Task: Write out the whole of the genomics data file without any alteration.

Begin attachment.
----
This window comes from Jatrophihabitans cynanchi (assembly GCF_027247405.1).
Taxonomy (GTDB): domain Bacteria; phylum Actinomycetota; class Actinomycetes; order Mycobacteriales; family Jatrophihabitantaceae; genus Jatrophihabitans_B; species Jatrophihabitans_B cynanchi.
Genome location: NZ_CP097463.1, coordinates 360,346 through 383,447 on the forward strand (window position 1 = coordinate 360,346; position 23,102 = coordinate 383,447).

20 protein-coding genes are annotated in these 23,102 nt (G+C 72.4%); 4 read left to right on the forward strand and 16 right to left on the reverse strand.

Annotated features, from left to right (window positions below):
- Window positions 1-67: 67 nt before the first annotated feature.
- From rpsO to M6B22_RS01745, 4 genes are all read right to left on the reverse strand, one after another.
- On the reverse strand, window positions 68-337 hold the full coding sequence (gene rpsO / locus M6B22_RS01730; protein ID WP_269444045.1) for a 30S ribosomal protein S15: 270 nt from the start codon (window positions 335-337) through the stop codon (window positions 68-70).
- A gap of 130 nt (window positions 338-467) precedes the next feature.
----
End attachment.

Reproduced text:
This window comes from Jatrophihabitans cynanchi (assembly GCF_027247405.1).
Taxonomy (GTDB): domain Bacteria; phylum Actinomycetota; class Actinomycetes; order Mycobacteriales; family Jatrophihabitantaceae; genus Jatrophihabitans_B; species Jatrophihabitans_B cynanchi.
Genome location: NZ_CP097463.1, coordinates 360,346 through 383,447 on the forward strand (window position 1 = coordinate 360,346; position 23,102 = coordinate 383,447).

20 protein-coding genes are annotated in these 23,102 nt (G+C 72.4%); 4 read left to right on the forward strand and 16 right to left on the reverse strand.

Annotated features, from left to right (window positions below):
- Window positions 1-67: 67 nt before the first annotated feature.
- From rpsO to M6B22_RS01745, 4 genes are all read right to left on the reverse strand, one after another.
- On the reverse strand, window positions 68-337 hold the full coding sequence (gene rpsO / locus M6B22_RS01730; protein ID WP_269444045.1) for a 30S ribosomal protein S15: 270 nt from the start codon (window positions 335-337) through the stop codon (window positions 68-70).
- A gap of 130 nt (window positions 338-467) precedes the next feature.